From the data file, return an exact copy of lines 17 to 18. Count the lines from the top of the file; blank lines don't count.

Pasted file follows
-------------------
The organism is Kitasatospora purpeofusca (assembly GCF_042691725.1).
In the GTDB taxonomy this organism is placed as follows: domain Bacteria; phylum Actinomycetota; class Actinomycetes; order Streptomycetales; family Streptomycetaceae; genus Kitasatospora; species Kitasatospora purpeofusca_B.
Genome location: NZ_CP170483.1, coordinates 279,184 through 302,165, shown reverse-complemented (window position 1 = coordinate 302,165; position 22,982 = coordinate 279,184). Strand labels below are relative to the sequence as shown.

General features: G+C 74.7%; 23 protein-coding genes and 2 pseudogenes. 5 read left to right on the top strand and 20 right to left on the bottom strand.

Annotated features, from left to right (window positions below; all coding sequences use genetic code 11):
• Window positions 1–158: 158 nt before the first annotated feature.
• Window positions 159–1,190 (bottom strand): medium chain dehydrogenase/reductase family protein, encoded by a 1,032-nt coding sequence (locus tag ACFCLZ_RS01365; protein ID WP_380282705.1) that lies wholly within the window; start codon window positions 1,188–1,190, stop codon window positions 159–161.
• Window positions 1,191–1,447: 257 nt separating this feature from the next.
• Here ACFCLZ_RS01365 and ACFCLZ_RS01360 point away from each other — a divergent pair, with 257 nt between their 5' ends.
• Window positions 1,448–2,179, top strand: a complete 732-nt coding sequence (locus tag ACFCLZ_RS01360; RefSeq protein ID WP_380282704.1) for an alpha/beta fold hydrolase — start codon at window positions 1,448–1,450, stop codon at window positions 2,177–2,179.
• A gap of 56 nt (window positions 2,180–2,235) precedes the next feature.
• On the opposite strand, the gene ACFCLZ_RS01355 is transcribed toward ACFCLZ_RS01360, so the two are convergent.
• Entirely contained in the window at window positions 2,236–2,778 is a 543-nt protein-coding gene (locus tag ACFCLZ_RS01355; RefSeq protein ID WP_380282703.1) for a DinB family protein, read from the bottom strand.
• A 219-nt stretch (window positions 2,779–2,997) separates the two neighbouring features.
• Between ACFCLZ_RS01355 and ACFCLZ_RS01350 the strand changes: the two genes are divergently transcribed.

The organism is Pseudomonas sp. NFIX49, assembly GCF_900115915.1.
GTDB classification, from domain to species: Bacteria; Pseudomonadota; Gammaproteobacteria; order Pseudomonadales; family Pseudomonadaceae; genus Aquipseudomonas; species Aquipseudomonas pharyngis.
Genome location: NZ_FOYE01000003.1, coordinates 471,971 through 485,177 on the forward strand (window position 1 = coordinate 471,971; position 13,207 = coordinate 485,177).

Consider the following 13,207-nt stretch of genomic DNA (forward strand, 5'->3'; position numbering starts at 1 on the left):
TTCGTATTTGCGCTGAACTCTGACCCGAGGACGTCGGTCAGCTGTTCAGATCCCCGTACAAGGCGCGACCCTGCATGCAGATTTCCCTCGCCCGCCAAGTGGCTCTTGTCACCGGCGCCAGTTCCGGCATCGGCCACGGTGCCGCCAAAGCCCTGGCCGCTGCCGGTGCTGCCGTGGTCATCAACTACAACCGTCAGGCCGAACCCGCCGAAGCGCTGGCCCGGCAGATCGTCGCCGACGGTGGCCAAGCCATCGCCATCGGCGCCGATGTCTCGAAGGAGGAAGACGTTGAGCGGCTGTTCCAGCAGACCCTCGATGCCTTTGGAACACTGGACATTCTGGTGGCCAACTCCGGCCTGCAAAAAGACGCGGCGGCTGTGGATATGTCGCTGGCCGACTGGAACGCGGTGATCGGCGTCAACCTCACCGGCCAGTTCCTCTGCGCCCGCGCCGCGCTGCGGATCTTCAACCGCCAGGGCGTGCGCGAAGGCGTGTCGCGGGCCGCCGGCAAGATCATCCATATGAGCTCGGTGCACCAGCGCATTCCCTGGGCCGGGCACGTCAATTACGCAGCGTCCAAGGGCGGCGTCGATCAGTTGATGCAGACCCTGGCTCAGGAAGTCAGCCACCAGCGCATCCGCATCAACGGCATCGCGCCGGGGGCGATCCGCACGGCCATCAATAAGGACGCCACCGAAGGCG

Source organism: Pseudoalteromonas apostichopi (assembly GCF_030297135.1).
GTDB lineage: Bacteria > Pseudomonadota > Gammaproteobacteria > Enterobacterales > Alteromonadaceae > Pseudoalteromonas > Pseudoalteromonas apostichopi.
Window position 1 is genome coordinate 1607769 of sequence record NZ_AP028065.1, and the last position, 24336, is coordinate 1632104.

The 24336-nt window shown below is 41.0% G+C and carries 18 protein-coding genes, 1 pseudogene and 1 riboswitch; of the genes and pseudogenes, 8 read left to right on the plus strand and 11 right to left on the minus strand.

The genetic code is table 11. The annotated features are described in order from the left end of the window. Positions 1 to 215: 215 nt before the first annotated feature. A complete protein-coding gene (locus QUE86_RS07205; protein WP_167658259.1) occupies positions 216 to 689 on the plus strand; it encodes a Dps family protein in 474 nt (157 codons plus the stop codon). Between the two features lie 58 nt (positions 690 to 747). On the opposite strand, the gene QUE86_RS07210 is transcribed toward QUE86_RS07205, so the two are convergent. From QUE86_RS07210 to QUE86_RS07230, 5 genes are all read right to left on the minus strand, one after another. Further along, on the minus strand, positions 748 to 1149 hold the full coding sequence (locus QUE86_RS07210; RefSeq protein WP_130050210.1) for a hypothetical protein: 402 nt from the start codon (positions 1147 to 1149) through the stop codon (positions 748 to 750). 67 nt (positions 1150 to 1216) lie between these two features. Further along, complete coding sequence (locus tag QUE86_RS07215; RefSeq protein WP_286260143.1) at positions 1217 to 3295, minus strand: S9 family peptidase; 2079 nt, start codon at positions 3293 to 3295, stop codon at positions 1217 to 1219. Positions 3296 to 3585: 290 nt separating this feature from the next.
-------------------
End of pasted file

GTDB classification, from domain to species: Bacteria; Pseudomonadota; Gammaproteobacteria; order Pseudomonadales; family Pseudomonadaceae; genus Aquipseudomonas; species Aquipseudomonas pharyngis.
Genome location: NZ_FOYE01000003.1, coordinates 471,971 through 485,177 on the forward strand (window position 1 = coordinate 471,971; position 13,207 = coordinate 485,177).